In one embodiment, individual miniaturized biosensors ranging in size from about one micrometer to about 15 nanometers in cross-sectional diameter can be arrayed together (e.g. on a common base) and detected by scanning across the biosensors. In such case, the biosensor may conveniently have a single type of probe for immobilizing a single known analyte (although multiple first probes can also be used).
Techniques for batch fabrication of chips are well known in computer chip manufacture and/or microcapillary chip manufacture. Such chips can be manufactured by any method known in the art, such as by photolithography and etching, laser ablation, injection molding, casting, molecular beam epitaxy, dip-pen nanolithography, chemical vapor deposition (CVD) fabrication, electron beam or focused ion beam technology or imprinting techniques. Non-limiting examples include conventional molding, dry etching of silicon dioxide; and electron beam lithography. Methods for manufacture of nanoelectromechanical systems can be used for certain embodiments. (See, e.g., Craighead, Science 290:1532-36, 2000.) Various forms of microfabricated chips are commercially available from, e.g., Caliper Technologies Inc. (Mountain View, Calif.) and ACLARA BioSciences Inc. (Mountain View, Calif.).
In certain embodiments, part or all of the apparatus can be selected to be transparent to electromagnetic radiation at the excitation and emission frequencies used for detection by, for example, Raman spectroscopy. Suitable components can be fabricated from materials such as glass, silicon, quartz or any other optically clear material. Surface modification of common chip materials such as glass, silicon, quartz and/or PDMS is known (e.g., U.S. Pat. No. 6,263,286). Such modifications can include, for example, coating with commercially available silanes with various functional moieties (e.g. polyethyleneoxide or acrylamide, etc).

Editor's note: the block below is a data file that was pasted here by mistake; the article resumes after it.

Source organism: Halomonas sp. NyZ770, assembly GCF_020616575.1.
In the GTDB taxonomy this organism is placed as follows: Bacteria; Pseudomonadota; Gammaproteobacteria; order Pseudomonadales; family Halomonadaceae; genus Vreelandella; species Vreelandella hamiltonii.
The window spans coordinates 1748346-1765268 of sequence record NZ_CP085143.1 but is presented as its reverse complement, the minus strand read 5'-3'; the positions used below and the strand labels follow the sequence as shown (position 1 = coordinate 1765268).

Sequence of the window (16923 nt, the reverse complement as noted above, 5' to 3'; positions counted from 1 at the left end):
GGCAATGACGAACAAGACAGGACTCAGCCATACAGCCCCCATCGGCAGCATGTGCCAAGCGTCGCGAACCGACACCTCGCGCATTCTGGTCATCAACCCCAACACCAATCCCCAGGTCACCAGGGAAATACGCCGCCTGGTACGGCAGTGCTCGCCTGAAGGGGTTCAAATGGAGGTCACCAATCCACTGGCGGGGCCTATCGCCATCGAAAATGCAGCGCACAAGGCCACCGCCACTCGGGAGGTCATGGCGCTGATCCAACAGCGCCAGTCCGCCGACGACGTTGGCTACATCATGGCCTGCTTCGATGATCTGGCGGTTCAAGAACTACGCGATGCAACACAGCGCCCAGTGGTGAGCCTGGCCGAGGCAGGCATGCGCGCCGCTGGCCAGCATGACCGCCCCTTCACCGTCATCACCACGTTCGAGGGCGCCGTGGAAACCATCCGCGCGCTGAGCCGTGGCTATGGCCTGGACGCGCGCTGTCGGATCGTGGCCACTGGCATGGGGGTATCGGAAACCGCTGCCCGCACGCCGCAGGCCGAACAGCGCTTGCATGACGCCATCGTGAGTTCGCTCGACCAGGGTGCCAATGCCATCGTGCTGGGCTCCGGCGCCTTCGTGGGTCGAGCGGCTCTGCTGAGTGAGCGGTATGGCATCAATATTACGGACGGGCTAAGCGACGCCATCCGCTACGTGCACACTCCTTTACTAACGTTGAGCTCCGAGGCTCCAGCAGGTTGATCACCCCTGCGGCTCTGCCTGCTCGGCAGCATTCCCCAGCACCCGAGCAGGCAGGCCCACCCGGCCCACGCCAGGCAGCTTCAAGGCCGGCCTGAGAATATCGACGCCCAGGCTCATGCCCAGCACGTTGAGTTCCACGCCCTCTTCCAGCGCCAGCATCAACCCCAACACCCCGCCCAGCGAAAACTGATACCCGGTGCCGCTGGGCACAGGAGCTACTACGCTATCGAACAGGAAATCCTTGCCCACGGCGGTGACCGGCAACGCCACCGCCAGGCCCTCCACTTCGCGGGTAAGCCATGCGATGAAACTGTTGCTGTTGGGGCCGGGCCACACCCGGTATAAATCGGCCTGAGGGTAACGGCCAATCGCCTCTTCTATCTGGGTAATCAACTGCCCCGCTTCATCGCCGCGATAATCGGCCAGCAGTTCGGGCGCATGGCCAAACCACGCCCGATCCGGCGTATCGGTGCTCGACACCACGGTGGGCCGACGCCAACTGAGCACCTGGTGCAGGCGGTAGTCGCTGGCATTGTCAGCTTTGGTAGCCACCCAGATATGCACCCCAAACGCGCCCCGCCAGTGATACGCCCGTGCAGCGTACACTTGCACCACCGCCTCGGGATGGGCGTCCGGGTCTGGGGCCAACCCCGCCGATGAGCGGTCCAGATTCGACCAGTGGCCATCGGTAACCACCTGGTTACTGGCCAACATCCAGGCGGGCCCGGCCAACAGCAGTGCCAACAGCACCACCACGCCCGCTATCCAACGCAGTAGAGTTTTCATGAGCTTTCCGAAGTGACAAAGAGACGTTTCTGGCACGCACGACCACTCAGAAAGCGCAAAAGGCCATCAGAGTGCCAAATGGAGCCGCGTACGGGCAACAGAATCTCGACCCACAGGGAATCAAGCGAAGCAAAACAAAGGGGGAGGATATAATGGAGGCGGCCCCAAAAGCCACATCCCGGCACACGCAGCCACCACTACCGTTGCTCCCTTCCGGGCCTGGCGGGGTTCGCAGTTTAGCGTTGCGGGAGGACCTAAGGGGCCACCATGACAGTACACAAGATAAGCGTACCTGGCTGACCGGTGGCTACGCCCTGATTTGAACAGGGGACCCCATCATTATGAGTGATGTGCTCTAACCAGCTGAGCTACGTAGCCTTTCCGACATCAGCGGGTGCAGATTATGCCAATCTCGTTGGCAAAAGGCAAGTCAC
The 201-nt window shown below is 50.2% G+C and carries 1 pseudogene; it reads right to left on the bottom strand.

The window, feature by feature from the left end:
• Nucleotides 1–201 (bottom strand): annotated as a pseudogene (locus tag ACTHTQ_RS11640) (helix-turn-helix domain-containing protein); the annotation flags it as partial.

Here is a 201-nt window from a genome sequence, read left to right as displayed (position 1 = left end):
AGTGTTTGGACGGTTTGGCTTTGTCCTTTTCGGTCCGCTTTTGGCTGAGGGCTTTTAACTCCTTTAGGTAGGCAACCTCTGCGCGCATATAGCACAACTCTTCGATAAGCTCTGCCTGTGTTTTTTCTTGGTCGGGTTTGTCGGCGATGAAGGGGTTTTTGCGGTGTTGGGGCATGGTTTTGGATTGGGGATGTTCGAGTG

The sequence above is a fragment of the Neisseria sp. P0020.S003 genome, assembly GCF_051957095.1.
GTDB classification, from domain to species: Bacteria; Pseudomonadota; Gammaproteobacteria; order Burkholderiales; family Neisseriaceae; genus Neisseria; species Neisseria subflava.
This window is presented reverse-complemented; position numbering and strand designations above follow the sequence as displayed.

In some embodiments, the first probe is a polynucleotide. The term “polynucleotide” is used broadly herein to mean a sequence of deoxyribonucleotides or ribonucleotides that are linked together by a phosphodiester bond. For convenience, the term “oligonucleotide” is used herein to refer to a polynucleotide that is used as a primer or a probe. Generally, an oligonucleotide useful as a probe or primer that selectively hybridizes to a selected nucleotide sequence is at least about 10 nucleotides in length, usually at least about 15 nucleotides in length, for example between about 15 and about 50 nucleotides in length.
A polynucleotide can be RNA or can be DNA, which can be a gene or a portion thereof, a cDNA, a synthetic polydeoxyribonucleic acid sequence, or the like, and can be single stranded or double stranded, as well as a DNA/RNA hybrid. In various embodiments, a polynucleotide, including an oligonucleotide (e.g., a probe or a primer) can contain nucleoside or nucleotide analogs, or a backbone bond other than a phosphodiester bond. In general, the nucleotides comprising a polynucleotide are naturally occurring deoxyribonucleotides, such as adenine, cytosine, guanine or thymine linked to 2′-deoxyribose, or ribonucleotides such as adenine, cytosine, guanine or uracil linked to ribose. However, a polynucleotide or oligonucleotide also can contain nucleotide analogs, including non-naturally occurring synthetic nucleotides or modified naturally occurring nucleotides. Such nucleotide analogs are well known in the art and commercially available, as are polynucleotides containing such nucleotide analogs (Lin et al., Nucl. Acids Res. 22:5220-5234 (1994); Jellinek et al., Biochemistry 34:11363-11372 (1995); Pagratis et al., Nature Biotechnol. 15:68-73 (1997)).